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Pittsburgh mayoral election, 1929

 

Pittsburgh mayoral election, 1929

The Mayoral election of 1929 in Pittsburgh, Pennsylvania was held on Tuesday, November 5, 1929. Incumbent Republican mayor Charles H. Kline was re-elected over Thomas A. Dunn, who ran on the Democratic and Good Government party tickets. Until this election, no mayor of Pittsburgh had won consecutive terms since Henry A. Weaver in 1858, owing in part to a prior long-standing law prohibiting a mayor from succeeding himself.[1]

Primary elections

Prior to the Great Depression, Republicans dominated city politics. In this party's primary, Kline won a plurality of votes over Allegheny County Court of Common Pleas Judge Richard W. Martin and City Council President James F. Malone. Pittsburgh Chamber of Commerce president and future city police chief Dunn, although a registered Republican, entered the race as a Democrat and won that party's primary. Dunn also ran on a "Good Government" ticket, hoping to attract support from independents as well as disgruntled Republicans upset over corruption in the Kline government.[2]

General election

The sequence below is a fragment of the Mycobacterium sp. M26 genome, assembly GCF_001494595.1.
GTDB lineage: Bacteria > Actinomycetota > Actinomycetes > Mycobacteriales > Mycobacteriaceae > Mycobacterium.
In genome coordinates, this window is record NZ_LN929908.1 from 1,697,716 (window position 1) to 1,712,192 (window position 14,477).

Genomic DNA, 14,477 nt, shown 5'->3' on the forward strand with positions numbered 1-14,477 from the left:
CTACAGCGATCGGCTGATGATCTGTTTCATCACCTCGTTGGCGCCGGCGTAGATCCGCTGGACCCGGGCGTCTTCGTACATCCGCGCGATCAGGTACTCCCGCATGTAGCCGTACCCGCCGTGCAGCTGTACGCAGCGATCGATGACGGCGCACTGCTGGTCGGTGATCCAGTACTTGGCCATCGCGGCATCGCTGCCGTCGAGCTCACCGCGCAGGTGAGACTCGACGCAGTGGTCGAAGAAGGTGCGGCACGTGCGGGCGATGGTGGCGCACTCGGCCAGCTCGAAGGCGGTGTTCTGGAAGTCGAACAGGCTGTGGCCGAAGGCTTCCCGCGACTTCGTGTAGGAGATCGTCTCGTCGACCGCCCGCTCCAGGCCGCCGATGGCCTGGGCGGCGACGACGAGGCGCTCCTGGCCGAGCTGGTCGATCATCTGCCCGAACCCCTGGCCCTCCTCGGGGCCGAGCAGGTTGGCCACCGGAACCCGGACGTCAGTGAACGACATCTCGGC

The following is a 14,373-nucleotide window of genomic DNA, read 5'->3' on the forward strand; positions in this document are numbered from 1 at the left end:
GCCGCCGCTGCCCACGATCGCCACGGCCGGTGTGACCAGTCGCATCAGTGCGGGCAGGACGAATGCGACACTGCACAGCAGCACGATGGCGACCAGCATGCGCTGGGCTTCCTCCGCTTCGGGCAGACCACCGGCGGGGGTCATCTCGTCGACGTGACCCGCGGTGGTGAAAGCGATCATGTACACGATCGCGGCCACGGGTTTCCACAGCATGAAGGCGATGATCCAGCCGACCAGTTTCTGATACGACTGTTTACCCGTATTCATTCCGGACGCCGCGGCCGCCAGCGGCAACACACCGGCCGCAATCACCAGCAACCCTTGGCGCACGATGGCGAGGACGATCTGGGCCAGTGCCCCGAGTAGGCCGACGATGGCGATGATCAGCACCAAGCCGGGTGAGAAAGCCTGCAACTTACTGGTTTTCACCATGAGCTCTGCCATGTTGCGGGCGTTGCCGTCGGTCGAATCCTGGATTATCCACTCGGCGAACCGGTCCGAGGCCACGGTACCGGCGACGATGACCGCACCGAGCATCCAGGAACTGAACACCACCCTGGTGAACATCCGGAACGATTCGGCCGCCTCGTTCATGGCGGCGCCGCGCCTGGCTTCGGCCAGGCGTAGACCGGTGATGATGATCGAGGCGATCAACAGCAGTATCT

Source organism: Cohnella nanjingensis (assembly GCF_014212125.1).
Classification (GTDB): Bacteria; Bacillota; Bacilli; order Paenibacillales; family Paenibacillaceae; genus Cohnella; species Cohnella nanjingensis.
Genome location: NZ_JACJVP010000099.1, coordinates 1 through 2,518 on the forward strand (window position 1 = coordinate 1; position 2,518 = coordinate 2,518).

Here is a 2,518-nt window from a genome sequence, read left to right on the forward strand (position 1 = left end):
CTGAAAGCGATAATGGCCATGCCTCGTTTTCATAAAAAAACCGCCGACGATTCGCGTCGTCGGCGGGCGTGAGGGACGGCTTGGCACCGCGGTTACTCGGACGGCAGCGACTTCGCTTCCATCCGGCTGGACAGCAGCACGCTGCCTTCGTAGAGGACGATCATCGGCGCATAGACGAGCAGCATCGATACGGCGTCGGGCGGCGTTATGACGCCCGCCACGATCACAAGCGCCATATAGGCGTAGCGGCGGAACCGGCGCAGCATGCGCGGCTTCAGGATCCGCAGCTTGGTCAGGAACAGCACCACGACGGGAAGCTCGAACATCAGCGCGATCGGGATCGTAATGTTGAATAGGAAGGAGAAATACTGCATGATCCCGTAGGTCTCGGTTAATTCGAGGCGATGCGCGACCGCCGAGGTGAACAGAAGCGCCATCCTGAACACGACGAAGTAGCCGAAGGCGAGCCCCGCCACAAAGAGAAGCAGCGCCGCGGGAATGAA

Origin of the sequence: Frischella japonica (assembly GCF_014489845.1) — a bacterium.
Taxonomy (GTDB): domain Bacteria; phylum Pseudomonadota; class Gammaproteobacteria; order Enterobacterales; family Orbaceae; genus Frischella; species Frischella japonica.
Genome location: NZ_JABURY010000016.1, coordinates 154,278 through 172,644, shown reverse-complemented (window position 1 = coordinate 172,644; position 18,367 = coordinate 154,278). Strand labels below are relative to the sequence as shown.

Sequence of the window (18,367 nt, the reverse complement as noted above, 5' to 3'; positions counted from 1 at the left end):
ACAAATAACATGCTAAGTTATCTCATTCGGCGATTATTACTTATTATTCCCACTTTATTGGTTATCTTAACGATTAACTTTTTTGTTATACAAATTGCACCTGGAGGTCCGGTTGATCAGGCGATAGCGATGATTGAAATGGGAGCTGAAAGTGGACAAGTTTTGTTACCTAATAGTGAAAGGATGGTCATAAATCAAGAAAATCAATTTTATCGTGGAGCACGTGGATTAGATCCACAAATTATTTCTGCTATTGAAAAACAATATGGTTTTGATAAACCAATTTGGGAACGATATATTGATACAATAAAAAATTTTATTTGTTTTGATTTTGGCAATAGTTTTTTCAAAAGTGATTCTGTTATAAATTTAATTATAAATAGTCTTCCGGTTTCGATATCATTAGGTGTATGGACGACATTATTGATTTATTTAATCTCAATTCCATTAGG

Dunn failed to pull in enough independents to compensate for the anemic Democratic vote as Kline won easily, taking 28 of 30 wards.[2]
Pittsburgh mayoral election, 1929[3][4][5]
Party Candidate Votes %
Republican Charles H. Kline 82,395 67.6
Democratic Thomas A. Dunn 38,292* 31.4
Socialist William J. Van Essen 592 0.5
Prohibition H. Rea Garber 522 0.4
Communist Emmett Patrick Cush 149 0.1
Total votes 121,950 100.0

*Dunn received 29,838 votes on the Democratic ticket and 8,454 votes on the Good Government slate.

References

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  2. ^ a b
  3. ^
  4. ^ (Typo: Dunn's Good Government vote shown as 8,494 instead of 8,454.)
  5. ^ (Typo: Dunn's total vote shown as 38,282 instead of 38,292.)


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